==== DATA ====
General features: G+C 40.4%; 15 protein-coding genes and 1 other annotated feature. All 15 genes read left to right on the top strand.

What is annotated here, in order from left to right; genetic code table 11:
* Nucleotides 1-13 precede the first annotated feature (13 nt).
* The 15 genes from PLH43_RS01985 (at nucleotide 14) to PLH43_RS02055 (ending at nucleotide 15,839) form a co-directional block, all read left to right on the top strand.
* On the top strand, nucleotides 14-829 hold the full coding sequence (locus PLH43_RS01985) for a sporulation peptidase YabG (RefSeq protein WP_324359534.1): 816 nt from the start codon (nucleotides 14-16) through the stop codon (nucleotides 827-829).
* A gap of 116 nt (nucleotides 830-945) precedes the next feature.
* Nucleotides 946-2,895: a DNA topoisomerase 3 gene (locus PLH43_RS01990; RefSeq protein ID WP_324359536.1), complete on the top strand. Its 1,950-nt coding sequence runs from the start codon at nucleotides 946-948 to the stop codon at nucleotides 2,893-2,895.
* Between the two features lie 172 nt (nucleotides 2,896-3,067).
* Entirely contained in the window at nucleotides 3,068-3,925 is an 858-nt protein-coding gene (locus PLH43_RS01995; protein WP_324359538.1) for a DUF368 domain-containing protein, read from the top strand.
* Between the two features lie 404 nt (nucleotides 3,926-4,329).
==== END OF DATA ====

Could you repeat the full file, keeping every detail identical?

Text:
General features: G+C 40.4%; 15 protein-coding genes and 1 other annotated feature. All 15 genes read left to right on the top strand.

What is annotated here, in order from left to right; genetic code table 11:
* Nucleotides 1-13 precede the first annotated feature (13 nt).
* The 15 genes from PLH43_RS01985 (at nucleotide 14) to PLH43_RS02055 (ending at nucleotide 15,839) form a co-directional block, all read left to right on the top strand.
* On the top strand, nucleotides 14-829 hold the full coding sequence (locus PLH43_RS01985) for a sporulation peptidase YabG (RefSeq protein WP_324359534.1): 816 nt from the start codon (nucleotides 14-16) through the stop codon (nucleotides 827-829).
* A gap of 116 nt (nucleotides 830-945) precedes the next feature.
* Nucleotides 946-2,895: a DNA topoisomerase 3 gene (locus PLH43_RS01990; RefSeq protein ID WP_324359536.1), complete on the top strand. Its 1,950-nt coding sequence runs from the start codon at nucleotides 946-948 to the stop codon at nucleotides 2,893-2,895.
* Between the two features lie 172 nt (nucleotides 2,896-3,067).
* Entirely contained in the window at nucleotides 3,068-3,925 is an 858-nt protein-coding gene (locus PLH43_RS01995; protein WP_324359538.1) for a DUF368 domain-containing protein, read from the top strand.
* Between the two features lie 404 nt (nucleotides 3,926-4,329).